June 6, 2019

Five Issues in Washington for Pharma to Watch

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Executive Summary

There’s no doubt about it: Healthcare is the #1 concern among Americans, and numerous high-impact healthcare policy proposals are swirling in the circles of Capitol Hill.

The Coalition for Healthcare Communication (CHC) represents healthcare advertising agencies and related service providers, promoting “the free exchange and availability of accurate scientific and medical information.” At the Coalition’s Rising Leaders conference on healthcare policy in Washington, D.C. May 22, a diverse set of speakers provided updates and predictions, and discussed the potential impact of the many significant healthcare policy decisions pending on Capitol Hill.

This POV will provide an overview of five issues to watch that were highlighted at the conference, as well as strategies for addressing them. The five issues include:

  1. The one thing both political parties can agree on is the need to reduce drug pricing.
  2. More than ever before, the tax deduction for advertising is in jeopardy, with far-reaching impact for advertisers, their agencies, and media.
  3. “Everyone hates DTC TV ads.”
  4. Data privacy continues to be a wide-ranging concern, and legislation is on the horizon.
  5. The new acting director of the FDA will likely continue his predecessor’s agenda.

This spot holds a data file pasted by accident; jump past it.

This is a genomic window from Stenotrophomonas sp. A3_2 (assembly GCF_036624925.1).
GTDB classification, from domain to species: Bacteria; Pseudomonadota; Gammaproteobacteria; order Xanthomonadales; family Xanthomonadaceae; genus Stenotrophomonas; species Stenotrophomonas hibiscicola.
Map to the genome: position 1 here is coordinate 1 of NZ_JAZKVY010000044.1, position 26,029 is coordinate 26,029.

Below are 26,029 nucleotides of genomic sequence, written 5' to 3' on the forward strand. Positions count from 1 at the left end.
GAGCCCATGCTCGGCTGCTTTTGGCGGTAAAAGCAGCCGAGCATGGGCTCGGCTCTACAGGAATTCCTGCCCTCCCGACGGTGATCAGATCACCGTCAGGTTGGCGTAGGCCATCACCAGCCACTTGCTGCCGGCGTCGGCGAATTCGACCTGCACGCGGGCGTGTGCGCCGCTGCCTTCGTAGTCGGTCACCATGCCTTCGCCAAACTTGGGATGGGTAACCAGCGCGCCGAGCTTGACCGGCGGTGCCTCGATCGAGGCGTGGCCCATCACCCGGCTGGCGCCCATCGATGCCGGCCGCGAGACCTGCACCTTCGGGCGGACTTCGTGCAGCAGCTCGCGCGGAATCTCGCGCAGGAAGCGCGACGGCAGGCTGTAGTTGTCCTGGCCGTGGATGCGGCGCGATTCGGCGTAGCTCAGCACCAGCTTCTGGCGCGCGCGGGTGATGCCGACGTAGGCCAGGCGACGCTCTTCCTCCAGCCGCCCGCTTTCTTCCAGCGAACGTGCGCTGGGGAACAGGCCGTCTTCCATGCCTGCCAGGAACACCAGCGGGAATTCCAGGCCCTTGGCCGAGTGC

“There’s no doubt about it: Healthcare is the #1 concern among Americans. A million-dollar therapy approval is imminent. Both parties are united by just one thing: They are against high drug prices. Welcome to the Washington D.C. of the spring of 2019.” ~ Jon Bigelow, executive director, CHC

1) The one thing both political parties can agree on is the need to reduce prescription drug pricing.
In his keynote, Jim Davidson, chair of the Advertising Coalition, pointed out that there had been more than fourteen hearings on The Hill this year regarding prescription drug pricing, compared to one by this time last year. Pharma CEOs – not outside experts – are being called to Capitol Hill to testify. This level of attention is an indication that the issue is here to stay, and that this is one of the few areas both parties can come together on to support. Certainly the recent approval of, as the Wall Street Journal called it, the “priciest drug ever” (from Novartis), has fueled the discussion even further.

As a first step, the new DTC TV pricing transparency mandate from CMS will take effect July 9 (see background and details in Intouch’s 2019 POV here). Kate Rawson, senior editor of Prevision Policy, said she believes there are three options for a response to the mandate:

  1. Discontinue TV ads for some brands – Some manufacturers see this as their only option.
  2. Challenge the rule in court – Dan Jaffe of the Association of National Advertisers laid out a very compelling case for doing just that.
  3. Not comply, see what happens – Given the highly regulated nature of the industry and highly conservative nature of most manufacturers, noncompliance will likely be rare.

In a subsequent panel, some agreed there is a fourth option:

  1. Comply and provide context to minimize confusion. Transparency can be a good thing. Our October 2018 POV on the topic spells out how this can be done the right way.

Also related to concerns around high drug costs, speakers predicted Democrats will make “Medicare for All” the key issue in the 2020 election.